The term " personalized medicine " has been defined by the U.S. Congress as, "the application of genomic and molecular data to better target the delivery of health care, facilitate the discovery and clinical testing of new products, and help determine a person's predisposition to a particular disease or condition." Although the idea is old, in practice the field is still in its infancy. While there has been an enormous progress in terms of identifying clinically relevant polymorphisms in genes for common disorders, this has yet to translate into practical guidelines useful in the treatment of real-life patients.
The article by Rovin et. al. gives a few examples of how personalized medicine might be used in the future. For instance, they describe the presence of a relatively common (up to 11% in white populations) polymorphism in the gene encoding for cytochrome P450 system, required for metabolism of cyclophosphamide into its active form. It is possible that individuals with glomerulonephritis containing this polymorphism could be undertreated when given a standard dose, and perhaps in the future genotyping might allow for more appropriate titration of drug levels.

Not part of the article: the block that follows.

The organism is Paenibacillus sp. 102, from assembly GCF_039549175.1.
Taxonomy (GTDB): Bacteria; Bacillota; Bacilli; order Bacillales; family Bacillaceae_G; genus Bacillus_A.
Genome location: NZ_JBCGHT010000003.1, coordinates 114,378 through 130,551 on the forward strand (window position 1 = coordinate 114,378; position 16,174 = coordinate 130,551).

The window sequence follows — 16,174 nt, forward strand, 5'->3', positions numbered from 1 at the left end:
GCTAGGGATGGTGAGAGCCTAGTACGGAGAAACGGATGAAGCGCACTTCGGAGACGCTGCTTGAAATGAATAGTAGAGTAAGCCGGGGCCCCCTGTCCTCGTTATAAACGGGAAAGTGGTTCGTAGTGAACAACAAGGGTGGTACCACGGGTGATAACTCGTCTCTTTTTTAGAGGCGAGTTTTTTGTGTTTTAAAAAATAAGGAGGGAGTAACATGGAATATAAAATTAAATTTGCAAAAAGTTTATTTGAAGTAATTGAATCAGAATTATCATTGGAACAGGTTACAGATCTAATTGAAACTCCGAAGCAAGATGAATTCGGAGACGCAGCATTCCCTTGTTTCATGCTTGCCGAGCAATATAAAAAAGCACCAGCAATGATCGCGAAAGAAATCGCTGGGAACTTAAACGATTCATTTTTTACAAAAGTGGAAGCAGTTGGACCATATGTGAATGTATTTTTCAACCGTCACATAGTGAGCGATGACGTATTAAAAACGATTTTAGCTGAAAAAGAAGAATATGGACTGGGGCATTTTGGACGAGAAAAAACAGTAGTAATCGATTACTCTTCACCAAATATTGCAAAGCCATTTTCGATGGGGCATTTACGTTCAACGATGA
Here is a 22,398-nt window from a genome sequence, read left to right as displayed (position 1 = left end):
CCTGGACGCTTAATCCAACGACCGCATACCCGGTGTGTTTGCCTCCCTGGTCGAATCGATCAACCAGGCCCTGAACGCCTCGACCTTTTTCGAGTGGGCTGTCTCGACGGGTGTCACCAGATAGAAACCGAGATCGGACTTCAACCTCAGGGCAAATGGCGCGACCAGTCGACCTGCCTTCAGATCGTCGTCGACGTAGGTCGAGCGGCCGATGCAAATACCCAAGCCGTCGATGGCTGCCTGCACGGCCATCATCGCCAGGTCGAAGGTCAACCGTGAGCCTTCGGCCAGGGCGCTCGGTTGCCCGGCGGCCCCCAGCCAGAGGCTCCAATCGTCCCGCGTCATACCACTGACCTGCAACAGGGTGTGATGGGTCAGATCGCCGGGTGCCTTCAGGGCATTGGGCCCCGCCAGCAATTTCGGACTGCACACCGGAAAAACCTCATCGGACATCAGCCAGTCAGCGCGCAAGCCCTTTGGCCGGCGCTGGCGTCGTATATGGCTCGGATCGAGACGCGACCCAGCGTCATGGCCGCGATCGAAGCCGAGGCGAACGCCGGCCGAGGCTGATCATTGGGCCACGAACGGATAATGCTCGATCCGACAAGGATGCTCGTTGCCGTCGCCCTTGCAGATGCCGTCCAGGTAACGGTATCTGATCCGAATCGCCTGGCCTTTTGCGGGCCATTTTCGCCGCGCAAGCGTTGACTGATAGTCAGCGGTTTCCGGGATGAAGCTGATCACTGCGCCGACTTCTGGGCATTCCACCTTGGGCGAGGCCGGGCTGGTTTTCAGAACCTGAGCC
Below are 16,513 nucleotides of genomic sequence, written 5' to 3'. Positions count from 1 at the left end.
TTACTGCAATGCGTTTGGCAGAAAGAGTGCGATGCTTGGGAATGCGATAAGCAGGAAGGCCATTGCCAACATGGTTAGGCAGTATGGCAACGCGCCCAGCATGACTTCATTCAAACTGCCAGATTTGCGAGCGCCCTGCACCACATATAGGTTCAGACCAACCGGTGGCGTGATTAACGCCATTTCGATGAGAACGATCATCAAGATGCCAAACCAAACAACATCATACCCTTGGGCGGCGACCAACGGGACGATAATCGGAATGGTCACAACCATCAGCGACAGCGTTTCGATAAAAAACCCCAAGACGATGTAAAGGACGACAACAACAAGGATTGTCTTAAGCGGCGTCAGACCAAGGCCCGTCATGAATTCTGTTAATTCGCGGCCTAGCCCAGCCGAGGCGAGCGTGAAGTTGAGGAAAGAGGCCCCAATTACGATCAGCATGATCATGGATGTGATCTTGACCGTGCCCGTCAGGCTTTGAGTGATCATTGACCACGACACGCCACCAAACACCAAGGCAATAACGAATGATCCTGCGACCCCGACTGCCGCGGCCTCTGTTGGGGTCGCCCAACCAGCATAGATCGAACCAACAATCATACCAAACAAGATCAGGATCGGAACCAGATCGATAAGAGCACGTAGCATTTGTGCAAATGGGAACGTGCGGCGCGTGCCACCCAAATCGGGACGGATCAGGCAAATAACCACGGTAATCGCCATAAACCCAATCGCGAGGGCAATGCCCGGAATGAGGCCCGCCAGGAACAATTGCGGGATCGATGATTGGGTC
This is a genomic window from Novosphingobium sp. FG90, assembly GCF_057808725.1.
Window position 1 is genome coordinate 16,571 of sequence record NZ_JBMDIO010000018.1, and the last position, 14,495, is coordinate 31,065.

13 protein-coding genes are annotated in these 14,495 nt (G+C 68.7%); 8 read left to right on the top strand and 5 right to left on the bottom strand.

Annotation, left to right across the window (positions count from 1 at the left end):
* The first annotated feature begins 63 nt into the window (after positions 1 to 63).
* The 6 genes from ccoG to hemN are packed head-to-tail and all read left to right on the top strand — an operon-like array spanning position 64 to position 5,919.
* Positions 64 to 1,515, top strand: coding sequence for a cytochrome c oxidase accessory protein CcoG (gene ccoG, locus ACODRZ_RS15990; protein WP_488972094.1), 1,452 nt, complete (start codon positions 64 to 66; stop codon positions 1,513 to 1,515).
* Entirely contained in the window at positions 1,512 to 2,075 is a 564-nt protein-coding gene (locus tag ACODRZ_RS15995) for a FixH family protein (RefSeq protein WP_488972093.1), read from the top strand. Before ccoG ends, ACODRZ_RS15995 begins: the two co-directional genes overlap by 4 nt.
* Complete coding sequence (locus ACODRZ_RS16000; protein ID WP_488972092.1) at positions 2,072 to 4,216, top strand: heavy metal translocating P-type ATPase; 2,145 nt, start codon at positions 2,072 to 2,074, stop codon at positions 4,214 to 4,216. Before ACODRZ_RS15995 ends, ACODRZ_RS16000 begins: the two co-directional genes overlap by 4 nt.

There are already companies touting the benefits of personalized medicine--for example, the company " 23 and Me " offers for a mere $399 the opportunity to have your own DNA analyzed for 117 different traits and diseases, essentially genotyping for a library of several published SNPs which have already been associated with these conditions. Is this useful? Probably not currently--it would be hard to justify using this information on a patient bringing you the results--but there are many who believe that in the future this will be standard practice.